For Hallowe'en this year I may go as the BOARDFIND MARK II.
Sunset began and we said our goodbyes to my parents, hoping that we wouldn't be back tonight. The waves had calmed some but was still blowing. When we got there, we found that with the sun almost set, the light wasn't enough that we could see the board. We'd have to do it blind. I dropped the hook where I remembered the board being and trolled it back and forth a bit: unfortunately the mounted light wasn't much use below six feet, as it was just too dark. Suddenly, I felt the hook catch on the lip of the board. I pulled it up, but no dice. I figured I'd caught the side, and needed the wheel. So, I dropped it in again, found the board, and this time pulled towards me for a bit before pulling up. It felt like I had something. I pulled up the rope and yes - soon the board's pink wheels were coming into view! We cheered and Jenn hauled her board up on dry land. It was none the worse for wear after its day and a bit in the briny deep. We cheered and hugged and an elderly couple walking by ignored us. Then we posed for VICTORY PHOTOGRAPHS!
Here's a shot of how much rope was used to reach the bottom, which also doubles as a good band photo:
We drove back to Toronto with the board and felt like we were pretty great. When we got home, we took one more shot: the BOARDFIND MARK II in the dark, which faithfully recreates what the skateboard itself and any sea monsters would have seen just before rescue.
Anyway that was my weekend!
2009-06-01 01:08 pm (UTC)
Man I told Joey you had a grappling hook and he called me a liar and hit me :(
Joey is a pretty violent dude sometimes
This is the most awesome story in the history of ever. You guys should be a bespandexed crimefighting duo in the dark of night or something.
I was on the edge of my seat throughout this post.
Imagine one of those deep-sea angler fish bred with one of those deep-sea sperm whales, right? Well, with that hook, you could catch whatever it is one of those would eat!
Ridiculously awesome. I'm jealous.
I was kind of hoping the end of the story would be "BUT WE UNEXPECTEDLY DREDGED UP THE BELL FROM A CANADIAN DESTROYER LOST IN WW2" or something
oh silly. canada doesn't have a military.
Just so everyone knows: I would not have chucked Ryan's board in the lake and taken off with his keys and car. That would be considered "not in good fun".
I am super relieved to have gotten my board back! I'm sure that it has many stories to tell of the 36 hours spent at the bottom of Lake Ontario but thus far, it is keeping mum.
Obviously you would have kept his board.
that is the most awesome story ever!!!
2009-06-01 01:36 pm (UTC)
THIS COULD BE A TOTALLY AWESOME BOOK
For serious. I could be called "DUDES! THIS IS WHAT YOU DO WHEN YOU YOUR BOARD FALLS IN THE WATER! GRAPPLING HOOKS MAN! THEY'RE AWESOME!" And the summary on the back would say the exact same thing, because that's exactly how awesome this book would be, and every title should actually tell you what's going to happen in the book. ALSO, the cover should totally have a T-Rex and a Horse fishing for their skateboards WITH AN AWESOME GRAPPLING HOOK on it. FOR REASONS STATED ABOVE. FOR EXAMPLE: Instead of "Twilight" and having a silly pair of hands holding an apple, it should be "HEY GUYS! THIS IS A BOOK ABOUT A CHICK WHO FINDS OUT ABOUT VAMPIRES AT HER SCHOOL!" and the cover should have had a vampire guy in a school uniform being discovered by some chick with a magnifying glass. Then I might have considered reading it.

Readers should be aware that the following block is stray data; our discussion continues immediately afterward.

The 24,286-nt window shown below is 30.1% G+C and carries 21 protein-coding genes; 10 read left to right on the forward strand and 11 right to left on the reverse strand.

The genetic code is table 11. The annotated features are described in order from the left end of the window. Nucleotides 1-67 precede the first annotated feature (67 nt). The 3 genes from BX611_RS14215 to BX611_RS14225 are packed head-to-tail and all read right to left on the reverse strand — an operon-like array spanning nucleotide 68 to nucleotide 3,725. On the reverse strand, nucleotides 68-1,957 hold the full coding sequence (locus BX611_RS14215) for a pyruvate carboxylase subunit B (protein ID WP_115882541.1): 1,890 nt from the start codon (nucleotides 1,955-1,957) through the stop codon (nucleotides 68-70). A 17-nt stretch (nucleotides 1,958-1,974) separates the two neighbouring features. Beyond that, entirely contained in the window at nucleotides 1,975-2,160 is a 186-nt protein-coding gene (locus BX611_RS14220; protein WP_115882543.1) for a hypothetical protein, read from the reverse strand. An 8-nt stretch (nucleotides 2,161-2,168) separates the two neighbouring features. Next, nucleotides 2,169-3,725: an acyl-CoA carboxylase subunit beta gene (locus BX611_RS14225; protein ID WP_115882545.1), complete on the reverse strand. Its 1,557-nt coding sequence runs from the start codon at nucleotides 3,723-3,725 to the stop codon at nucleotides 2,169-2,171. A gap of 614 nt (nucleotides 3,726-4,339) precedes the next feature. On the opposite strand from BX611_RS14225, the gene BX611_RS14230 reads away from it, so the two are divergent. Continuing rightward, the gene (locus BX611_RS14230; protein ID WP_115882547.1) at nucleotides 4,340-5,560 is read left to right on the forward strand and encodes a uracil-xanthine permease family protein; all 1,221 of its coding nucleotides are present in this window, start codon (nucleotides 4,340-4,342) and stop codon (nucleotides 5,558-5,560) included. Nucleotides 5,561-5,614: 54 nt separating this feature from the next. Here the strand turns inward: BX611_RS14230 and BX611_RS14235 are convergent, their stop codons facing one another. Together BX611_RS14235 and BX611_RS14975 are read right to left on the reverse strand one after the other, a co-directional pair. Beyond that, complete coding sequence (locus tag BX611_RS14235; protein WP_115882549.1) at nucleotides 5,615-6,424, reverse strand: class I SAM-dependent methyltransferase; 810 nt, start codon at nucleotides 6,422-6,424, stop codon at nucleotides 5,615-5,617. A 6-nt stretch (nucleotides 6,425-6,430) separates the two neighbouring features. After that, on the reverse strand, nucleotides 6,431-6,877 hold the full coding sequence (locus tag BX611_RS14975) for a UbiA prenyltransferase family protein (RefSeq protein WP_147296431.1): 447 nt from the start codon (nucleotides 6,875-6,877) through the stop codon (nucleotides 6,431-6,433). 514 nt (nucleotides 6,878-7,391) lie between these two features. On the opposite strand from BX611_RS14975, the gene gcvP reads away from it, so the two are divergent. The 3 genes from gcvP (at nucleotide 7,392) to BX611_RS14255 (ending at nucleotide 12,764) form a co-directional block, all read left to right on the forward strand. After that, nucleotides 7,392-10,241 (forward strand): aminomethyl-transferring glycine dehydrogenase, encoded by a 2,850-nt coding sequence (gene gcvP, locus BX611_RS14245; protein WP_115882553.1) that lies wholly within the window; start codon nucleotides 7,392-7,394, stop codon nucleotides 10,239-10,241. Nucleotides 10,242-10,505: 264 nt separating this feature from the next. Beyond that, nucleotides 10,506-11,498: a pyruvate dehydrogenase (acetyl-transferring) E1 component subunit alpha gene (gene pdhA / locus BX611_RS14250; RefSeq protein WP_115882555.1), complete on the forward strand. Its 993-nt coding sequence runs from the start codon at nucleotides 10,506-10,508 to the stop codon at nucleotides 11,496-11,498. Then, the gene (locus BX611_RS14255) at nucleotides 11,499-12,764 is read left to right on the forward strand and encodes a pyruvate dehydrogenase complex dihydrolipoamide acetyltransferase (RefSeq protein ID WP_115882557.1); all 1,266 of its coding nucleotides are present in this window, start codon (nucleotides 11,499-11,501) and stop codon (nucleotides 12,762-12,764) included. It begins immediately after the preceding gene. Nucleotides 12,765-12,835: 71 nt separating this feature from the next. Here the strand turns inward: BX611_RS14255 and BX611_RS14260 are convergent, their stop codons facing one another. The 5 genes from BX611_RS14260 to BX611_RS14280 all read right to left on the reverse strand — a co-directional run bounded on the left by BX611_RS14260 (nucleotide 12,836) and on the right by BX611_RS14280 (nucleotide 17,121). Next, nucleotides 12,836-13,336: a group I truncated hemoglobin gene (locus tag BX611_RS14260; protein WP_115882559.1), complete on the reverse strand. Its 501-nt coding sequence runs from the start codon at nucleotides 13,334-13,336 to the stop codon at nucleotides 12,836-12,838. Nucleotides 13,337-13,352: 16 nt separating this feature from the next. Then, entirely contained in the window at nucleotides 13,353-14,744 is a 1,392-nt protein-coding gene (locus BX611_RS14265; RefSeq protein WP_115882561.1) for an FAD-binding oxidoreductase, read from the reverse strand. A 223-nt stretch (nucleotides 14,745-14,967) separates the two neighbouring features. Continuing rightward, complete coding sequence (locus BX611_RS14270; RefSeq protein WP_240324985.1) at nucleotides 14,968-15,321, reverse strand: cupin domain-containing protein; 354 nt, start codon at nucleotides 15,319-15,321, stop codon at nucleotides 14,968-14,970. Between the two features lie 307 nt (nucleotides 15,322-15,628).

Anyways. You should totally write a book.
2009-06-01 01:39 pm (UTC)
Re: THIS COULD BE A TOTALLY AWESOME BOOK
The "I" in the second sentence should be "It," obviously. Sorry gents and ladies.
I very much needed a story with a happy ending this morning! Congrats on a job well done and thank you for sharing!
2009-06-01 01:40 pm (UTC)
You're like the Batman of the Seas. A sort of "Aqua-Man" if you will.
An "Aqua-man"? What an intriguing notion!
I was on the edge of my seat for that entire tale.
RYAN THIS IS TOTALLY RAD.
EVEN THOUGH HE MIS-USED "briny"
In the next Zelda game, Link ought to rescue someone's longboard from the bottom of a deep lake like this.
but not as a sidequest, as the Main quest...! b/c if sub-marine ganondorf fish get's it, he will plunge the world into a new darkness... and you only have 72... nah, 48hrs to get it... ...epic!
That is pretty darn awesome.
This reminds me of a Dirtiest Jobs episode where Mike Rowe helps dredge up a truck that's fallen through the ice. Except yours is with more awesome. Yay for saving the longboard!
fairly awesome. never to leave a good board behind. also, i once bought wheels like those for my sweetie. the only downside to this story is that you seriously curbed the possibilities of cthulhu learning to bomb some major hills.
2009-06-09 05:15 pm (UTC)
Cthulhu lives north of new guinea.....
Fabulous! You can now use your grappling hook to climb up the side of buildings while meeting interesting people who stick their head out in the middle of your climb.
Oh god your icon is terrifying.
You have filled me with the joy of a thousand grappling hooks this grey, Monday morning.
As a longtime fan of T-Rex and his pals, I must say a hearty congrats! Awesome! and all that hipster stuff.
As a longtime sailor of Lake Ontario seas I must say: You're a dumbass! Jumping into the lake at this time of year is pretty damn stupid and you're lucky to be alive. The water around Toronto right now is less than 10 degrees, probably colder by Kingston. Fully dressed and with some weight on your bones you'd have about 15 minutes before losing consciousness. Undressed and skinny you'd have considerably less.
Man I sound like a downer. It's only because I'd miss you.
Yeah in retrospect it was not the brightest! I was right near the dock and it wasn't too bad to climb out of, but I can't say I'd recommend anyone doing it again. It is not worth dying for a skateboard!
Holy crap, Jess and I had the EXACT SAME WEEKEND
Only instead of a long board it was more of a... like... baby...
My baby has a My Little pony painted on it, eric's has some sweet flames.